Trapit, a Palo Alto startup that has launched a popular app, has an origin story that sounds like something Robert Ludlum would have dreamed up as a parallel plot for one of his Bourne spy novels. The company is built around patented intellectual property that was initially developed in a $200 million artificial intelligence project by the US Defense Advanced Research Projects Agency (DARPA) and R&D powerhouse SRI International. The project was created in the aftermath of September 11th to help source intelligence signals from the web, but it also turned out the artificial intelligence algorithms which came to be known as SIRI, acquired by Apple in 2010.
Trapit is intended to address a fundamental problem of the information rich world—”too much data, not enough time”—by giving readers the ability to craft custom “traps” to collect and portray content on literally any subject. Gary Griffith, chief executive of Trapit, spoke to Lean Back 2.0 from his Palo Alto office.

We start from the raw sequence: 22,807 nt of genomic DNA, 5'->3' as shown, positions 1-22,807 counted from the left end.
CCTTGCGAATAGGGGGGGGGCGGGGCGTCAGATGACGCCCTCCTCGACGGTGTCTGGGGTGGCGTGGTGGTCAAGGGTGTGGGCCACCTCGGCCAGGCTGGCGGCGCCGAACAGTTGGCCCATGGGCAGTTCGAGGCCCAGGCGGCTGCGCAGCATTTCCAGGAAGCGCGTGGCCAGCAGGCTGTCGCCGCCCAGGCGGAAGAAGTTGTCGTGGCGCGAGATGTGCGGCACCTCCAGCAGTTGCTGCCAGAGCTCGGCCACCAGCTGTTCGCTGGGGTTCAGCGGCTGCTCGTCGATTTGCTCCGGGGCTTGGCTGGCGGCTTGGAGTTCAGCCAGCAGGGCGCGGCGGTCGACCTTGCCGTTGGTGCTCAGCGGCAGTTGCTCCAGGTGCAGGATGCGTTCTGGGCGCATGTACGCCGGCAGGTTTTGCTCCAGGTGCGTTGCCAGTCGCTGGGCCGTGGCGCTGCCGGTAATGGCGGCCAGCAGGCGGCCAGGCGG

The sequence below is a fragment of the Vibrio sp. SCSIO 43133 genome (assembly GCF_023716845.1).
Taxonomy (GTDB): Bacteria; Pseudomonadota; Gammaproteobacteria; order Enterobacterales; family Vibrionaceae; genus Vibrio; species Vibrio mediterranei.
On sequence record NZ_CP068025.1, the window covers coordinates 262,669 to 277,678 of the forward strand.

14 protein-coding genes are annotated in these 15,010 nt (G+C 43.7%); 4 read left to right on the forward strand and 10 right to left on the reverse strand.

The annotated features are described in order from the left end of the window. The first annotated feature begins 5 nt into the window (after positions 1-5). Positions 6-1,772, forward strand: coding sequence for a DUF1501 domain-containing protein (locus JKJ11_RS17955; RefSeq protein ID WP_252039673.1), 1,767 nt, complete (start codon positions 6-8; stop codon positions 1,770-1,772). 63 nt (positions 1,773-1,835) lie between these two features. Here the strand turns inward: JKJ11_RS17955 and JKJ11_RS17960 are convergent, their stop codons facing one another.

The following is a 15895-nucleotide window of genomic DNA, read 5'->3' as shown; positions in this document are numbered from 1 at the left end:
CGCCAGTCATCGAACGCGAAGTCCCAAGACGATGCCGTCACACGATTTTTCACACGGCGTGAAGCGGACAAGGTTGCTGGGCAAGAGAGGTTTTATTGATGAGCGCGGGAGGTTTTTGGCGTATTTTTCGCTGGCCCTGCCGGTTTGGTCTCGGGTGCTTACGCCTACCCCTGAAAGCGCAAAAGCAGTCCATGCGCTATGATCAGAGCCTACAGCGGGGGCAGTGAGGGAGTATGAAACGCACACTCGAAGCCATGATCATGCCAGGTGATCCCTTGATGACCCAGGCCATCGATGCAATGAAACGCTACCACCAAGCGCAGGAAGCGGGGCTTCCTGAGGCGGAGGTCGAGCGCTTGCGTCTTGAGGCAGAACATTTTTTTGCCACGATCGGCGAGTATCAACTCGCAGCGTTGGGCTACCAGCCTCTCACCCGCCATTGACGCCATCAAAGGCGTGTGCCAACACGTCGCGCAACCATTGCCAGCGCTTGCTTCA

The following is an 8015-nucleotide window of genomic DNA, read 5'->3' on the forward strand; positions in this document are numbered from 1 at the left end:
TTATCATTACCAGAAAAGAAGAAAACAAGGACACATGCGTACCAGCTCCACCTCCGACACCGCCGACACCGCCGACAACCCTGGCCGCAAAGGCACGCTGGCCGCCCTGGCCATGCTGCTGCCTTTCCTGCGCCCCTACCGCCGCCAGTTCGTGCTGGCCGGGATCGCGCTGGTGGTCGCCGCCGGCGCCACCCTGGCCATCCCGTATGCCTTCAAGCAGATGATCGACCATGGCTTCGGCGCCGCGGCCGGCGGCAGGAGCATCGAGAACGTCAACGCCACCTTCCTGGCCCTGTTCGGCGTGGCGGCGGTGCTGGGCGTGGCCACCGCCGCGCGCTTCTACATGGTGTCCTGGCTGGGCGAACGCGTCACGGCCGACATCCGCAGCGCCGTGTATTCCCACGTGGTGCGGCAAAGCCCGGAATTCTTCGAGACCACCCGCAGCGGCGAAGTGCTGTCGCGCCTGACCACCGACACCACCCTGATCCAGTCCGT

You were an aerospace engineer, a nuclear submarine officer and an IBM executive. How did you end up in a Palo Alto startup? When I was still at IBM back in the early 1990s, I got fascinated with this new phenomenon called the internet, so much so that I decided to leave IBM and start a company. Strangely, given my background, it was a gaming company called heat.net. I found the intersection of content and hardware technology fascinating. We built a company and had a few million people playing Quake together. While we’ve recently seen Facebook and Twitter emerge, social isn’t really a new thing. People forget about ICQ and bulletin boards and how social online gaming is. We sold heat.net to Sega. And since then, everything I’ve done has been about communities on the web.